• In FireFox – press Ctrl-Shift-K
    • In Safari – press Ctrl-Alt-I
    • In Opera – press Ctrl-Shift-I.
You may need to click the Console tab if a different pane is currently open. To execute a multi-line code in Opera, you need to press Ctrl+Enter. For Firefox, you may also want to install the Firebug add-on.

Using a separate local HTML file[edit]

  • Save the Wikipedia page to your local hard drive, including all the corresponding .css and .js files. The specific details depend on your browser.
  • Open saved page in your editor, insert your script code either between <script></script> tags or as a separate local file with <script src="file://C://you_local_path/name.js"></script>.
  • Open the saved page in your browser and preview the result.

This is a very traffic-wise way to quickly develop a user script. However, it has the following disadvantages:

  • the browser will not let you test Ajax queries from a local file
  • you have to save different pages depending on exactly which page (history, etc.) is needed for testing
  • you have to periodically re-save all .js files to synchronize with MediaWiki changes
  • if you want to "casually" test the script while you're browsing Wikipedia, you still have to use other testing methods

Loading it from a localhost web server[edit]

The best and most recommended way to load a JavaScript file during development is from your local web server (see below for an easy way to install a web server). Put this string in your /common.js:

mw.loader.load( 'https://localhost/wikipediatest.js' );

In some environment, you need write this like[2]:

mw.loader.load( '' );

Then run any web server on your computer and create the wikipediatest.js file in the appropriate folder. The code inside this file will be executed as if it was inside your personal script.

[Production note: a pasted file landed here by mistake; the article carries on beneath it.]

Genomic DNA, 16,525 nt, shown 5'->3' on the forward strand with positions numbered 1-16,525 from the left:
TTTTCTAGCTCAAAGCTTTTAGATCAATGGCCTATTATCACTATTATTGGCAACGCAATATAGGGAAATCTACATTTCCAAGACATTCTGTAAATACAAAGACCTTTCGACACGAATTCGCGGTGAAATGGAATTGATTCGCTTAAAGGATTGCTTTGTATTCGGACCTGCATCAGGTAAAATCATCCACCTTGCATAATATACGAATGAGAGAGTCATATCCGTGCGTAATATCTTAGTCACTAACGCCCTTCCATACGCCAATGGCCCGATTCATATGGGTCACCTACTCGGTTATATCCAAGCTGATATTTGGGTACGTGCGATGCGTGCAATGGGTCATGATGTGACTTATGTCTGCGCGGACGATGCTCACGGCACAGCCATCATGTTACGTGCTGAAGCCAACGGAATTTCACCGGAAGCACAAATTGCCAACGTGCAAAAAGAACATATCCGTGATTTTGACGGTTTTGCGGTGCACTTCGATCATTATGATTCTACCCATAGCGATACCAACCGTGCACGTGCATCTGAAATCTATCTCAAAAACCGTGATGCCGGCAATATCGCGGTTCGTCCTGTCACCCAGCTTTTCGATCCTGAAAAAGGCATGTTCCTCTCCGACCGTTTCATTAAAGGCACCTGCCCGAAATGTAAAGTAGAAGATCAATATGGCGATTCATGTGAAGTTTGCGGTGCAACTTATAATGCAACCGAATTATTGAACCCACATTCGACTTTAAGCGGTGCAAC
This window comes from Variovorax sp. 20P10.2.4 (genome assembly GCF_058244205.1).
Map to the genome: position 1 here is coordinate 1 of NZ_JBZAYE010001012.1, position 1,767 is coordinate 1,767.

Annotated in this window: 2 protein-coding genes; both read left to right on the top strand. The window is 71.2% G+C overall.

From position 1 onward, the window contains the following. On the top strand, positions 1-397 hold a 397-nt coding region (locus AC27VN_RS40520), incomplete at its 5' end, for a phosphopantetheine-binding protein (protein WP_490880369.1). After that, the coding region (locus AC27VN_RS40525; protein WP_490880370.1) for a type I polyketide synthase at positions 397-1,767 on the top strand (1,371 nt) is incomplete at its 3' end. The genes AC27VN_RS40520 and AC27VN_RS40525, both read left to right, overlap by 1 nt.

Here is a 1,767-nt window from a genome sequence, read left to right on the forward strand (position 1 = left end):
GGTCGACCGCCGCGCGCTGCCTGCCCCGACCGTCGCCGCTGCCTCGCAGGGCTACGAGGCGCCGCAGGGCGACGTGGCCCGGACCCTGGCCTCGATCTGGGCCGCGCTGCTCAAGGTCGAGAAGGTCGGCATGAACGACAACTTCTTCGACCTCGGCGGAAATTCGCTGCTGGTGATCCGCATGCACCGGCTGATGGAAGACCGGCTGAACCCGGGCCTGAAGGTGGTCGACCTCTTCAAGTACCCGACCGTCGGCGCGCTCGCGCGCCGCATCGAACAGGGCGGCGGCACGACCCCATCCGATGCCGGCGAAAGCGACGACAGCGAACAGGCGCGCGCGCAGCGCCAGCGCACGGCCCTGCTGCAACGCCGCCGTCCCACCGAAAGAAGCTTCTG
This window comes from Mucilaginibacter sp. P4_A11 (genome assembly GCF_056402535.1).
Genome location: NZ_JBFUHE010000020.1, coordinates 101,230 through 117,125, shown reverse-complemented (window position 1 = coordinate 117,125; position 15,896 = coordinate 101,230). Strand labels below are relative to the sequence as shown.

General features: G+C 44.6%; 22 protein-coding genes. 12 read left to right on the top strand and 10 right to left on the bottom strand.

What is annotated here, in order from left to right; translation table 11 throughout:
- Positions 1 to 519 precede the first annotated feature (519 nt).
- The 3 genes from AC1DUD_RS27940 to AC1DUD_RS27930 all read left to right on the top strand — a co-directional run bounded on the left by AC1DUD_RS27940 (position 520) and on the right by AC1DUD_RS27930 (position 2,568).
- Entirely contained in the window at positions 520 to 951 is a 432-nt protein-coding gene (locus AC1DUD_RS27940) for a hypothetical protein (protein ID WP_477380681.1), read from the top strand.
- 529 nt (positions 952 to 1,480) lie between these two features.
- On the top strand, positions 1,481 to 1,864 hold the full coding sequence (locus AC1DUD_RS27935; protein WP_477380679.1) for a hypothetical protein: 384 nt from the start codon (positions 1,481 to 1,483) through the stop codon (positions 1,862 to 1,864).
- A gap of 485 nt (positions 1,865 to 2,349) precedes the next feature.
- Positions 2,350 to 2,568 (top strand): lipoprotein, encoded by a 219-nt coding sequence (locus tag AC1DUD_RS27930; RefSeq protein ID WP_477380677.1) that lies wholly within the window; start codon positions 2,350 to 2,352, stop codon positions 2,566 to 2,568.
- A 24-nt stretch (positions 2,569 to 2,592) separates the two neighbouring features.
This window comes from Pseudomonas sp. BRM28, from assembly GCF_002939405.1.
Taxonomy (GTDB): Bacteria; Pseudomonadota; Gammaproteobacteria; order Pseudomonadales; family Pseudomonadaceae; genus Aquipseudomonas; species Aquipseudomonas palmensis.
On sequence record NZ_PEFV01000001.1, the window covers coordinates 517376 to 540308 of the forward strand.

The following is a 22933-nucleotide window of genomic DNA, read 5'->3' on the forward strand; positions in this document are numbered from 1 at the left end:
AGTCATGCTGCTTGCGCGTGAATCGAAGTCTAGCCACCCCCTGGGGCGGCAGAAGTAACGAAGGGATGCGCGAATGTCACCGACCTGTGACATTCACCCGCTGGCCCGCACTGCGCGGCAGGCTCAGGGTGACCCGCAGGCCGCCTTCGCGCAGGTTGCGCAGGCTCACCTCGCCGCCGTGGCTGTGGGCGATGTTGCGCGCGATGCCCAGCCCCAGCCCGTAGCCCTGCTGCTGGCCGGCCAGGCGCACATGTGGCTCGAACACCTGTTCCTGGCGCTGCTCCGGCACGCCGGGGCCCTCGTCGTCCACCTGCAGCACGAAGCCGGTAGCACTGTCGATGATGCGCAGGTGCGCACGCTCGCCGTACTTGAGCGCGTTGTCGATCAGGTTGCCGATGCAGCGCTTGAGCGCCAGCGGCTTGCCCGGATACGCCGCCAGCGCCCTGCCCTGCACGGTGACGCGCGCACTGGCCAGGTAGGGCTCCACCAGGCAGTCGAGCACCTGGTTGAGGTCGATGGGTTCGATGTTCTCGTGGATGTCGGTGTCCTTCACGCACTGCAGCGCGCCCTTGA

You can edit your wikipediatest.js file with any text editor, perhaps with syntax highlighting and other convenient features, save the file and simply reload any Wikipedia page to see the results. (You don't need to wait, and if your web server is nice or you set it right, you don't even need to bypass your browser cache.)

On Windows, you could use for example TinyWeb which is less than 100 kbyte on disk and doesn't require installation. Save and unzip for example into c:\Program Files\Tinyweb, create a shortcut to tiny.exe, and add an argument in shortcut properties — path to your folder with wikipediatest.js and any file index.html (required). Start TinyWeb with this shortcut; unload it with Task Manager.

Note that this method doesn't work in Opera 9.50 (and later) due to added security restrictions, see Opera 9.50 for Windows changelog: "Local servers can use remote resources, but not vice versa". In Chrome, it is also necessary to enable SSL, otherwise the script will refuse to load.


Some browsers allow you to automatically execute your JavaScript code on specific web pages. This way you don't even have to be logged in.

The most famous solution is Logan and equivalents for other browsers.

However, making user scripts work with one of these extensions might require some modifications to the script code.

Some notes for Opera:

  • Placing your script in a corresponding folder as <name>.js file should work for many user scripts.